The answer to this is in stressing the importance of financial protection. After all, if someone loses their income due to an accident or illness, every asset and service that is reliant on this income is threatened. Income protection is the glue that holds everything together. Without an income, a mortgage can’t be paid and a home is at risk, loans cannot be repaid, day to day expenditure becomes a major challenge and all luxuries are gone. Is this a risk worth even contemplating?


I don’t have the time or expertise

This is one I’ve heard and that I just don’t buy… Your clients are poorly served by your lack of time or expertise. You claim to have their interests at heart but are neglecting a fundamental part of the service they should be receiving from you. Your clients are probably not even aware of the importance of financial protection, but you as their professional adviser are the person responsible for raising this awareness.

A lack of time or knowledge are not acceptable reasons. Hire another person and/or build your own knowledge and deliver a truly comprehensive service to your clients going forwards.


My clients generally have enough cover anyway

Again, this one is valid – some of the time. Some clients have benevolent employers who provide a broad range of employee benefits that may include life assurance, income protection and some sick-pay benefits. But there are equally many more employers who provide partial packages only, or in lots of cases no benefits at all.

When a client suggests they have sufficient employee benefits, I believe it is still incumbent on a financial planner to validate this information, with a view to confirming that there is sufficient cover in place… or not. Again, your client will thank you for this. Yes, there is a financial cost to putting more financial protection in place, but for clients who as a result of your advice become fully financially protected, the peace of mind is immeasurable.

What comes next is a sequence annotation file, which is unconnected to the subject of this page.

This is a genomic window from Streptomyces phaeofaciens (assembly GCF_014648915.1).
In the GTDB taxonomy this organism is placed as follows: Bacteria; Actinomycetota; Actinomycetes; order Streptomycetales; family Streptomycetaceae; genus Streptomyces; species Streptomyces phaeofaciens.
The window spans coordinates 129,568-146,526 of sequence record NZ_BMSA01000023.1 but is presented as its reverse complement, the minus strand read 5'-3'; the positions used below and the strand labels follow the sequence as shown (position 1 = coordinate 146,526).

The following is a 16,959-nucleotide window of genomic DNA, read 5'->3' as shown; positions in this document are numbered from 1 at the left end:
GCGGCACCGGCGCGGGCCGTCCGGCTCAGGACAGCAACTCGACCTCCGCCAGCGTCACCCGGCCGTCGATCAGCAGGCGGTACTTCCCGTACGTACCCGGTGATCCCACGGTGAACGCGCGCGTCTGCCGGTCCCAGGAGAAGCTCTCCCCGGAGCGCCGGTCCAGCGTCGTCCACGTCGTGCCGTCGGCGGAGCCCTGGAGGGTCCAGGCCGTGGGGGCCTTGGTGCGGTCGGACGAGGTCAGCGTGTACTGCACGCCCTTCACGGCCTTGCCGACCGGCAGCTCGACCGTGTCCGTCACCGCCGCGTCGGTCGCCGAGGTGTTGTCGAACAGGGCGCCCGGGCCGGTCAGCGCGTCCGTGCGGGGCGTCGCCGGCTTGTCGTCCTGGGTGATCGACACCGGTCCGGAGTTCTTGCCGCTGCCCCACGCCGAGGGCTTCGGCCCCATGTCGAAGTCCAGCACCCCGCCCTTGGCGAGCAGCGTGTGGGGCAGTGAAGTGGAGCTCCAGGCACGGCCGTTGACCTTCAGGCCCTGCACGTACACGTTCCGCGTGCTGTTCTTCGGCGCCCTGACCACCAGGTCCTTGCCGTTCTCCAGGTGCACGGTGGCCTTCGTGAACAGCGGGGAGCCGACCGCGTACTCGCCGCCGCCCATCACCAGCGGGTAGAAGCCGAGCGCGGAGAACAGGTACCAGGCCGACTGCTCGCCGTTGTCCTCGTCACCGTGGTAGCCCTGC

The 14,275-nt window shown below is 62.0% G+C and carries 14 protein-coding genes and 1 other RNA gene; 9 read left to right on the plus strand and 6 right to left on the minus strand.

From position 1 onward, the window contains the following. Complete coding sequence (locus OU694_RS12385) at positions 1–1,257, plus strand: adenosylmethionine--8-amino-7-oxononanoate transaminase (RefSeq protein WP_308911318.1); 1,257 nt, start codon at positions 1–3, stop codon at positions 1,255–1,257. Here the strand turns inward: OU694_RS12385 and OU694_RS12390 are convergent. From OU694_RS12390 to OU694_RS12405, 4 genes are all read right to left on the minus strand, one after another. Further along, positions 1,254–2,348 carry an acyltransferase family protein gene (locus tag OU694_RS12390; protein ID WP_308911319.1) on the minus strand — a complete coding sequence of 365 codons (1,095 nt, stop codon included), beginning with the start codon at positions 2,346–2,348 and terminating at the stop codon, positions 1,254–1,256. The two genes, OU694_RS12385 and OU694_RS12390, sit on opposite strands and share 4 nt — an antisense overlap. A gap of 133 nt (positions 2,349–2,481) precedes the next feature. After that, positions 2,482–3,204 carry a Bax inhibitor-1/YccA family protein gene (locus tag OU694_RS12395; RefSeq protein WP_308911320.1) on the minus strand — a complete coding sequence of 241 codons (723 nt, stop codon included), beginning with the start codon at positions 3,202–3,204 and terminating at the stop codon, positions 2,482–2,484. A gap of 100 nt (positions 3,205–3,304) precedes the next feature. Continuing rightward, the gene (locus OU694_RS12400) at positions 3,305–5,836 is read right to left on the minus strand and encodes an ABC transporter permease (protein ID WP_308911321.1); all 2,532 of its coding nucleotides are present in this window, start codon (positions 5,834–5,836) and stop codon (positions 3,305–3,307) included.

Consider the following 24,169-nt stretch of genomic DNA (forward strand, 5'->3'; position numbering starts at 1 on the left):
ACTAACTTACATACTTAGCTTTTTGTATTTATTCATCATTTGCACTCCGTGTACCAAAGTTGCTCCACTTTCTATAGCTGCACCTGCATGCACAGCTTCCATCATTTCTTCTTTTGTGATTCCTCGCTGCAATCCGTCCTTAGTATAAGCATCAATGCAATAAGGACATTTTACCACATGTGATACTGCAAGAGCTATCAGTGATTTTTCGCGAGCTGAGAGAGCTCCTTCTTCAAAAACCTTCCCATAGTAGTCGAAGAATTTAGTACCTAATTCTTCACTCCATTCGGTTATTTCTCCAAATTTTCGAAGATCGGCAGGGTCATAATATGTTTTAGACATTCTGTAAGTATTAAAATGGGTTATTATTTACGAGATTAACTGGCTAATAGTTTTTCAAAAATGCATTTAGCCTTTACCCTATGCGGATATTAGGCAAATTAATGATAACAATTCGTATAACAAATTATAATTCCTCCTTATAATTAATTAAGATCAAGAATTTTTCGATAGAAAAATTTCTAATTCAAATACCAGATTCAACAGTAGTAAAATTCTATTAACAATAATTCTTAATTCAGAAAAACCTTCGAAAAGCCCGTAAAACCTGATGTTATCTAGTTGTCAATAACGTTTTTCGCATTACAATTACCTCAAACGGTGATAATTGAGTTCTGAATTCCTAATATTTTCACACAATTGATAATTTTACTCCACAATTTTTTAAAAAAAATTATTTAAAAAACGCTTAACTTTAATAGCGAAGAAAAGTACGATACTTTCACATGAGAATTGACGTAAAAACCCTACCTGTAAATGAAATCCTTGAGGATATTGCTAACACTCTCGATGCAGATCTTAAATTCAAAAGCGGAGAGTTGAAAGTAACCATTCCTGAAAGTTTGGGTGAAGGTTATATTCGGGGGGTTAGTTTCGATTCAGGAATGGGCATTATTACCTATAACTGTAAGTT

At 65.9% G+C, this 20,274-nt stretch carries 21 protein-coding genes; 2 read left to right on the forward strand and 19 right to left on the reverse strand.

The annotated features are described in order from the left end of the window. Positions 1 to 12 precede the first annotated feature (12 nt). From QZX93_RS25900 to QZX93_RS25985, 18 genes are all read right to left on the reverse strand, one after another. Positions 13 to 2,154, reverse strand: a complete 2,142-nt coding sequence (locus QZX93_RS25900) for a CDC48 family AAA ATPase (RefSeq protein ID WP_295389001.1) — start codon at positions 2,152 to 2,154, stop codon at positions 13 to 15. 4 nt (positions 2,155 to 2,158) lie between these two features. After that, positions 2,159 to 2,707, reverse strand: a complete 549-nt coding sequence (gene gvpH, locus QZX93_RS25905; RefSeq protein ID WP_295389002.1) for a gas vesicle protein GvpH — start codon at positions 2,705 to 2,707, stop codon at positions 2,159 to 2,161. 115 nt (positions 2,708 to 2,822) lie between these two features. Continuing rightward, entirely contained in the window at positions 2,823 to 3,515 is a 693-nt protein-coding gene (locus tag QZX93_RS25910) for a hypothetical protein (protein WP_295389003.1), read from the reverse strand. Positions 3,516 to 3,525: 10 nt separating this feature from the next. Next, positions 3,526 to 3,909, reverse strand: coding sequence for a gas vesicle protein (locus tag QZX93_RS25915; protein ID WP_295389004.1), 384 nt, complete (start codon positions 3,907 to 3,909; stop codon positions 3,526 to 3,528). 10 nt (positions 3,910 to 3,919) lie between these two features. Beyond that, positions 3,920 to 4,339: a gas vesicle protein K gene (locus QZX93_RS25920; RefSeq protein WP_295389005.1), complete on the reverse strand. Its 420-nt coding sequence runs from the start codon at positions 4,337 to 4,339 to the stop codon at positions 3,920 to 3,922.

My personal belief is that a financial plan is not complete without a full view of future cashflows, and that the real value of this part of the plan is considering a broad range of scenarios – the “What if” questions. When you get into these scenarios, this exercise can only be considered to be complete when you have examined the impact of an illness or death. And the results of these scenarios in most cases raises the need for protection products.

So my challenge to these advisers is; Are you actually completing a comprehensive financial plan, without a full conversation around protection needs and solutions?

What services will you outsource in 2024?

As we come towards the end of another year, the minds of many financial advisers are taken up with reflecting on the year just gone and planning for the year. The good news is that the reflections are generally positive, with most firms reporting a strong year behind them, with growth in turnover, assets and hopefully profit too. They generally have been successful in attracting new clients and retaining existing clients. The aim is for more of the same in 2024.